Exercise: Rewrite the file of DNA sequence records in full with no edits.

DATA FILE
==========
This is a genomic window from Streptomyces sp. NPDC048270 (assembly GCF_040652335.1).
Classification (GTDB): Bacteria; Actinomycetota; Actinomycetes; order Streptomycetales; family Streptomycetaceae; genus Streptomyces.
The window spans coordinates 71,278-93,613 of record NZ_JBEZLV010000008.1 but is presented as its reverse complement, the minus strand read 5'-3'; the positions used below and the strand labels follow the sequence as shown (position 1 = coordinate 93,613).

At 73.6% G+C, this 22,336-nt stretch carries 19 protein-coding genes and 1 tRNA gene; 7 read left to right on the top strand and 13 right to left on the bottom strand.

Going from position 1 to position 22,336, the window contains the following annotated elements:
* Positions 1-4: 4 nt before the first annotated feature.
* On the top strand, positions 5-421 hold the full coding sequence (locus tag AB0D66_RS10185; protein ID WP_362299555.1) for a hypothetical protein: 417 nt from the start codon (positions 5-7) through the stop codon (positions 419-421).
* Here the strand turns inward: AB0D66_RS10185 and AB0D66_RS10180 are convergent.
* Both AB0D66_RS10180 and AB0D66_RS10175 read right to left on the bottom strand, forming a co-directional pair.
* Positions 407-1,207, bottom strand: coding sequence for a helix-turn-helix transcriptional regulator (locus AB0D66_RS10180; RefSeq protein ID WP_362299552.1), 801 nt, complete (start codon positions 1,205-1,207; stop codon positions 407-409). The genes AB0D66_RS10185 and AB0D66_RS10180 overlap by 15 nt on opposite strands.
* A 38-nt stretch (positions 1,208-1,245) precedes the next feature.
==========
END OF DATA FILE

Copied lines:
This is a genomic window from Streptomyces sp. NPDC048270 (assembly GCF_040652335.1).
Classification (GTDB): Bacteria; Actinomycetota; Actinomycetes; order Streptomycetales; family Streptomycetaceae; genus Streptomyces.
The window spans coordinates 71,278-93,613 of record NZ_JBEZLV010000008.1 but is presented as its reverse complement, the minus strand read 5'-3'; the positions used below and the strand labels follow the sequence as shown (position 1 = coordinate 93,613).

At 73.6% G+C, this 22,336-nt stretch carries 19 protein-coding genes and 1 tRNA gene; 7 read left to right on the top strand and 13 right to left on the bottom strand.

Going from position 1 to position 22,336, the window contains the following annotated elements:
* Positions 1-4: 4 nt before the first annotated feature.
* On the top strand, positions 5-421 hold the full coding sequence (locus tag AB0D66_RS10185; protein ID WP_362299555.1) for a hypothetical protein: 417 nt from the start codon (positions 5-7) through the stop codon (positions 419-421).
* Here the strand turns inward: AB0D66_RS10185 and AB0D66_RS10180 are convergent.
* Both AB0D66_RS10180 and AB0D66_RS10175 read right to left on the bottom strand, forming a co-directional pair.
* Positions 407-1,207, bottom strand: coding sequence for a helix-turn-helix transcriptional regulator (locus AB0D66_RS10180; RefSeq protein ID WP_362299552.1), 801 nt, complete (start codon positions 1,205-1,207; stop codon positions 407-409). The genes AB0D66_RS10185 and AB0D66_RS10180 overlap by 15 nt on opposite strands.
* A 38-nt stretch (positions 1,208-1,245) precedes the next feature.